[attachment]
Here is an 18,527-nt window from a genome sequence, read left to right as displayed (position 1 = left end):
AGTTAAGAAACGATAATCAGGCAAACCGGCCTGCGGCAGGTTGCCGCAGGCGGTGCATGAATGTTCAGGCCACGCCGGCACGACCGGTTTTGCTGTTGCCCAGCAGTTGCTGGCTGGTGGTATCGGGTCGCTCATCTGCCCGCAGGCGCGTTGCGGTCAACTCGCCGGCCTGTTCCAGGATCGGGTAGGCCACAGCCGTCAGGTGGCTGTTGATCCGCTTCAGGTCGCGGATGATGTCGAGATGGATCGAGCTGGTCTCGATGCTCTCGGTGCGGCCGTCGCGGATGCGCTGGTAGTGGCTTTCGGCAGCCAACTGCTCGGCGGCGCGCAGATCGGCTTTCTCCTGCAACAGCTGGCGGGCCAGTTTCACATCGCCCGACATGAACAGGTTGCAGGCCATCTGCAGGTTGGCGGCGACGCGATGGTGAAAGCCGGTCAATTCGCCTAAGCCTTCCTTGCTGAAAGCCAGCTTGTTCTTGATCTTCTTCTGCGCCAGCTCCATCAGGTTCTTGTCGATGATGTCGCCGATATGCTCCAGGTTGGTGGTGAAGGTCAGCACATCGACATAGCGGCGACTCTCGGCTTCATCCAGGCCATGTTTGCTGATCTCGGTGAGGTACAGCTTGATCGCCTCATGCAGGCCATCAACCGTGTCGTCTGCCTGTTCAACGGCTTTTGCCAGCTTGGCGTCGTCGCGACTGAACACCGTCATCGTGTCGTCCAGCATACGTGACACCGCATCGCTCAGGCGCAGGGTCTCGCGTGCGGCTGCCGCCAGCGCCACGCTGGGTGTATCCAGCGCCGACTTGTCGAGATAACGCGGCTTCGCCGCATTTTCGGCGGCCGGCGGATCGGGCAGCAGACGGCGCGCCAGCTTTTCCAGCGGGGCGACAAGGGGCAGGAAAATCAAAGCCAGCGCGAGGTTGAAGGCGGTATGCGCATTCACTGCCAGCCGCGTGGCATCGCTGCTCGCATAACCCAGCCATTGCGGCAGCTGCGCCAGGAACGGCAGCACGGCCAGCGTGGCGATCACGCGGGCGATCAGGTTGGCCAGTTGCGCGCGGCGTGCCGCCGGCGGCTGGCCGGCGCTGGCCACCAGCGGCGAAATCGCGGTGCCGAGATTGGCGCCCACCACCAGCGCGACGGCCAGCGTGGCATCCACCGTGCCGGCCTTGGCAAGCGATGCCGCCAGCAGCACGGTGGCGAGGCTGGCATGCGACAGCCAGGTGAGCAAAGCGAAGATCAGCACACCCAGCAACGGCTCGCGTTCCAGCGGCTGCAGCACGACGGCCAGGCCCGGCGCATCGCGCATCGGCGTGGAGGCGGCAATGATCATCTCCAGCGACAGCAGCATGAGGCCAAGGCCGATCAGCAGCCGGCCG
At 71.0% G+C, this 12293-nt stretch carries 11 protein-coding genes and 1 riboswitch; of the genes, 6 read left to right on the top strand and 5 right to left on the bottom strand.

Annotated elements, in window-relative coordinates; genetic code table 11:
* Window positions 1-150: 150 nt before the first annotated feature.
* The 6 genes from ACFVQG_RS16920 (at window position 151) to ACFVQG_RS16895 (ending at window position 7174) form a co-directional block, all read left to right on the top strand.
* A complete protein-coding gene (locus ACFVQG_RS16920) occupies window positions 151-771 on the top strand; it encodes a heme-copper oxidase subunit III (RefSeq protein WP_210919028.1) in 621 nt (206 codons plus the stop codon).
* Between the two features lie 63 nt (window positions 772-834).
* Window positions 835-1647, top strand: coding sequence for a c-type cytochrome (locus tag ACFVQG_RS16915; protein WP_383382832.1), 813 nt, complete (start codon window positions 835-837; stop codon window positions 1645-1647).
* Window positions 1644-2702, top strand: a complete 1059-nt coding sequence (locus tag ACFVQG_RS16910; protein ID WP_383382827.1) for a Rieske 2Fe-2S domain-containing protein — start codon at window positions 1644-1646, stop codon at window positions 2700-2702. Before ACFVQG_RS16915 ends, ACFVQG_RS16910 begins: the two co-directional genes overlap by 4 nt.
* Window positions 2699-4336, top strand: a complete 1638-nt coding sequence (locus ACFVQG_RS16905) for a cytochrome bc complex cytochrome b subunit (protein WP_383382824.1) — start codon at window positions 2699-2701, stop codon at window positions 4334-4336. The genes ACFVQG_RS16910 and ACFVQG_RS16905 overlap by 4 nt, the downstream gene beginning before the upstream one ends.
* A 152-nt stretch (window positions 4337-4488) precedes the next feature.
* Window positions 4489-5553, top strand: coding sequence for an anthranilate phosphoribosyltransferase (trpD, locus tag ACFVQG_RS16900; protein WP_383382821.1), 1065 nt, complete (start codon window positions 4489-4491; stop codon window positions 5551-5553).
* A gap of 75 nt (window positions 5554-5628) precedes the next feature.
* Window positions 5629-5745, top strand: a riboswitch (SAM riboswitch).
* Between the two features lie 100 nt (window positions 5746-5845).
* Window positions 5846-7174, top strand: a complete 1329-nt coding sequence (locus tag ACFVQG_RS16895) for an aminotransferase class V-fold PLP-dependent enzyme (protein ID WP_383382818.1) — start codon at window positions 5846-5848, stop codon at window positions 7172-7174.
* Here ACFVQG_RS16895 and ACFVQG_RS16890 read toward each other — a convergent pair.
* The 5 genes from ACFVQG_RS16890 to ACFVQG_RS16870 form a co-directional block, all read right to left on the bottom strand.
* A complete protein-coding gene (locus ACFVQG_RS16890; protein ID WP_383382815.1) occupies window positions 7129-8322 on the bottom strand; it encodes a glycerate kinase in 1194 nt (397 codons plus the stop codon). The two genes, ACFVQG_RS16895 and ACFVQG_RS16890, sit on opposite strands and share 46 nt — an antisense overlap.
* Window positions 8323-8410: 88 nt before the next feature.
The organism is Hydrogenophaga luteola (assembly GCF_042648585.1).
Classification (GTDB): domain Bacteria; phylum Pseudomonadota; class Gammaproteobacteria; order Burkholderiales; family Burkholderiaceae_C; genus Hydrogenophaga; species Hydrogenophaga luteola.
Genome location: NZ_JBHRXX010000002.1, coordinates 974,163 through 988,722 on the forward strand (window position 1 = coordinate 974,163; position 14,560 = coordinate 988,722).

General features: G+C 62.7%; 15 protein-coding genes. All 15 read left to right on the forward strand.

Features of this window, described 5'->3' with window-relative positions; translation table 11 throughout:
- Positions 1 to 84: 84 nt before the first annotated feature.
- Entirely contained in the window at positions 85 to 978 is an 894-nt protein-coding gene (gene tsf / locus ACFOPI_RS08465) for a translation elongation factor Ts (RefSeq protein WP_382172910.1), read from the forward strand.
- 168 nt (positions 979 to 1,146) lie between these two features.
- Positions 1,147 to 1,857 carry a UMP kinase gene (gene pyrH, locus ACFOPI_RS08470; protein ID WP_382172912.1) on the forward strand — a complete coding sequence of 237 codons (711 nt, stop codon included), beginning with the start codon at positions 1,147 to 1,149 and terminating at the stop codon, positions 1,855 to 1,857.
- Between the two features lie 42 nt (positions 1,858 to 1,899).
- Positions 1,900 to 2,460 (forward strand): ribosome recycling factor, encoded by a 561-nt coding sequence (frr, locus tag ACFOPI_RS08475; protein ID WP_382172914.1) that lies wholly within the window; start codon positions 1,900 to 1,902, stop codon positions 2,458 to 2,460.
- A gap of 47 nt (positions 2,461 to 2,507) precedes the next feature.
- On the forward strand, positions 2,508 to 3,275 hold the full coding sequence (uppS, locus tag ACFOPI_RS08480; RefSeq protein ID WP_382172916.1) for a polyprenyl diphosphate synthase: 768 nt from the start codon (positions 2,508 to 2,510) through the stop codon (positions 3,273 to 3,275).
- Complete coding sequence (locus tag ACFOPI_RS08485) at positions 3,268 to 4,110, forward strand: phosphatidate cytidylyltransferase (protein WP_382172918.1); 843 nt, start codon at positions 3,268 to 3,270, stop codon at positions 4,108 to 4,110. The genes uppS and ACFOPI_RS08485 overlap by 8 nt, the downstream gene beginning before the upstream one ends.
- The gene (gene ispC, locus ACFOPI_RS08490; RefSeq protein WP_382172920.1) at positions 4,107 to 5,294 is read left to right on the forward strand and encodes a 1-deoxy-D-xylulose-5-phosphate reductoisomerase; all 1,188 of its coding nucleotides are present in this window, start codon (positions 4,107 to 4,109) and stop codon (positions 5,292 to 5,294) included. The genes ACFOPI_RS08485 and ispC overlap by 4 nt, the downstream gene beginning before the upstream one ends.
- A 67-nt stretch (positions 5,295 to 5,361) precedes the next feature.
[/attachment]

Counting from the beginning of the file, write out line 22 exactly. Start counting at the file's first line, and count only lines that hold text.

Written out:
The organism is Hydrogenophaga luteola (assembly GCF_042648585.1).